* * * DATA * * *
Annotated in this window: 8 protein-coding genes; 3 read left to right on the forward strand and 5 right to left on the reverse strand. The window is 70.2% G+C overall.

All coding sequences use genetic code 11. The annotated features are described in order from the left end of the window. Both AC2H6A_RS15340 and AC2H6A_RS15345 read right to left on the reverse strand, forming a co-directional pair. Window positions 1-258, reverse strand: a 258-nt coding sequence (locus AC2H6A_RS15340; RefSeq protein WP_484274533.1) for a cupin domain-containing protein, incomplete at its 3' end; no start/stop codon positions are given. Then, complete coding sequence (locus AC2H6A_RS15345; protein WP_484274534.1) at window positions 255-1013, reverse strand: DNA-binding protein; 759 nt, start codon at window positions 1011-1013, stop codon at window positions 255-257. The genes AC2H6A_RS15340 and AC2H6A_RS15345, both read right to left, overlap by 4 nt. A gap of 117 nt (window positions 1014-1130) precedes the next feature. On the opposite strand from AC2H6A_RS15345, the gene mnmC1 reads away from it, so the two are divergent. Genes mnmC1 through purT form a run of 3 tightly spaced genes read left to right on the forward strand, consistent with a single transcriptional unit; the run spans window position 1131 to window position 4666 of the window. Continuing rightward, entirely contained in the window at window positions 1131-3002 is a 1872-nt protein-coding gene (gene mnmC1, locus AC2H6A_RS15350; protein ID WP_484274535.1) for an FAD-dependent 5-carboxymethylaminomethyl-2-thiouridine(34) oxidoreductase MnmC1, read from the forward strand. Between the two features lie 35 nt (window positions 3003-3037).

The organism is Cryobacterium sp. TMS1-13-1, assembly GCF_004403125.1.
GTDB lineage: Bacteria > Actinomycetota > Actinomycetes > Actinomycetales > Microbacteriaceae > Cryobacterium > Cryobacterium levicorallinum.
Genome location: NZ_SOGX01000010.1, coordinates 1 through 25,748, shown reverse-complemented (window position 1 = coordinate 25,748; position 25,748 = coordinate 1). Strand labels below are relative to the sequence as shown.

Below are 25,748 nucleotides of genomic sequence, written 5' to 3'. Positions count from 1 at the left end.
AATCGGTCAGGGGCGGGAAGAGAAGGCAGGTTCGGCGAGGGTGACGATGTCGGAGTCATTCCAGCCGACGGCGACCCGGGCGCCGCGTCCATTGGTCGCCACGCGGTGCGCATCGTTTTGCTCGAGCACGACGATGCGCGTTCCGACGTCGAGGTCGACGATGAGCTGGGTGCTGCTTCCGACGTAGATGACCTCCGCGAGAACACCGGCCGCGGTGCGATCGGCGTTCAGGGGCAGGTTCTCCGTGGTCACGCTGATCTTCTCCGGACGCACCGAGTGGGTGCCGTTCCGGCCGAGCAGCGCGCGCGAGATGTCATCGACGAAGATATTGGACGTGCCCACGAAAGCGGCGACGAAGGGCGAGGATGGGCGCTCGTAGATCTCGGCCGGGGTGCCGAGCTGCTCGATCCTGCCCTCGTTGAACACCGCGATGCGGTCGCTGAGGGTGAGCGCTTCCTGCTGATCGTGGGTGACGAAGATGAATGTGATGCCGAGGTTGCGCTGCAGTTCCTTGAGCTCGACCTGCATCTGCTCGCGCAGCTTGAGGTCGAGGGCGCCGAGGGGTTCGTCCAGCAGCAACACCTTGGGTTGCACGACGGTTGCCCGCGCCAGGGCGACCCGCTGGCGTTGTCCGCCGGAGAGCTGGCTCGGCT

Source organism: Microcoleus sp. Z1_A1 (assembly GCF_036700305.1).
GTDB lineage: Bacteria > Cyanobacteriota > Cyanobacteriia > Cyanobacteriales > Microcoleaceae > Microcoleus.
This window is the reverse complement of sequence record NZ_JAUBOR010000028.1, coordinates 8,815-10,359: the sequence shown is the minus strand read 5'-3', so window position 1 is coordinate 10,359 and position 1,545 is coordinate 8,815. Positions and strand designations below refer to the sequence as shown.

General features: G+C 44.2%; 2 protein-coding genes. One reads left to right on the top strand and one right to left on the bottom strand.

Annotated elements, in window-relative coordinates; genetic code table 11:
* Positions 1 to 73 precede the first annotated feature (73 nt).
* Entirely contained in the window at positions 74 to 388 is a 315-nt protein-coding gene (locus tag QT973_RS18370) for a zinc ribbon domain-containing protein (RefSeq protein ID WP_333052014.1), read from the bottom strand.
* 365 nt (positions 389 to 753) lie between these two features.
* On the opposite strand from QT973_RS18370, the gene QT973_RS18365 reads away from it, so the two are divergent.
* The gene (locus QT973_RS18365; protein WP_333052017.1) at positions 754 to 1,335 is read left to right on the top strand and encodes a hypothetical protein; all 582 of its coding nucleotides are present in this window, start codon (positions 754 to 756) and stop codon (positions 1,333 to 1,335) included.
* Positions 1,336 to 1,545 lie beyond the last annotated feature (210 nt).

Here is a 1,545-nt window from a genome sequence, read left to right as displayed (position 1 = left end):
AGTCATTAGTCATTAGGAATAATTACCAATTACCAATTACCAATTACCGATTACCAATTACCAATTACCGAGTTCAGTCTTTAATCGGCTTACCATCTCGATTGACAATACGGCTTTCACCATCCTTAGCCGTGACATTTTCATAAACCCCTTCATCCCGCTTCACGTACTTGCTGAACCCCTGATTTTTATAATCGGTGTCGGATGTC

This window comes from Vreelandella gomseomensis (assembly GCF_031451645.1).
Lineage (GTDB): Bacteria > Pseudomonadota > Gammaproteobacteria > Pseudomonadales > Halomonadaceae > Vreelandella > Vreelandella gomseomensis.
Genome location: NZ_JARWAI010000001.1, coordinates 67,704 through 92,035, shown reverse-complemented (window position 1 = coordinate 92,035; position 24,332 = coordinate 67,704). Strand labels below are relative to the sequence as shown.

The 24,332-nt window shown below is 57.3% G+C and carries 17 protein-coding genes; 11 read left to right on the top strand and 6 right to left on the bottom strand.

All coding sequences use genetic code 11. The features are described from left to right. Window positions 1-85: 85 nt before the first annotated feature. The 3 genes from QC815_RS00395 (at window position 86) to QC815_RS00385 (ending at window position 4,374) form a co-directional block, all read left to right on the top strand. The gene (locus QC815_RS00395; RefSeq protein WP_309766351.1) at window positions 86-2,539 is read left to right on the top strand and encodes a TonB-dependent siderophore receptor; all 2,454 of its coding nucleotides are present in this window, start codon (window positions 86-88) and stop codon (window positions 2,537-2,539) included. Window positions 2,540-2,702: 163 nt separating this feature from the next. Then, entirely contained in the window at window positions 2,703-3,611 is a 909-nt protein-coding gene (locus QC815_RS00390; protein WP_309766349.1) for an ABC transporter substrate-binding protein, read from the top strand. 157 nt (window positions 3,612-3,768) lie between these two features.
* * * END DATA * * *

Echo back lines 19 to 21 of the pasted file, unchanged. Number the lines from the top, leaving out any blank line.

Here is a 1,545-nt window from a genome sequence, read left to right as displayed (position 1 = left end):
AGTCATTAGTCATTAGGAATAATTACCAATTACCAATTACCAATTACCGATTACCAATTACCAATTACCGAGTTCAGTCTTTAATCGGCTTACCATCTCGATTGACAATACGGCTTTCACCATCCTTAGCCGTGACATTTTCATAAACCCCTTCATCCCGCTTCACGTACTTGCTGAACCCCTGATTTTTATAATCGGTGTCGGATGTC

This window comes from Vreelandella gomseomensis (assembly GCF_031451645.1).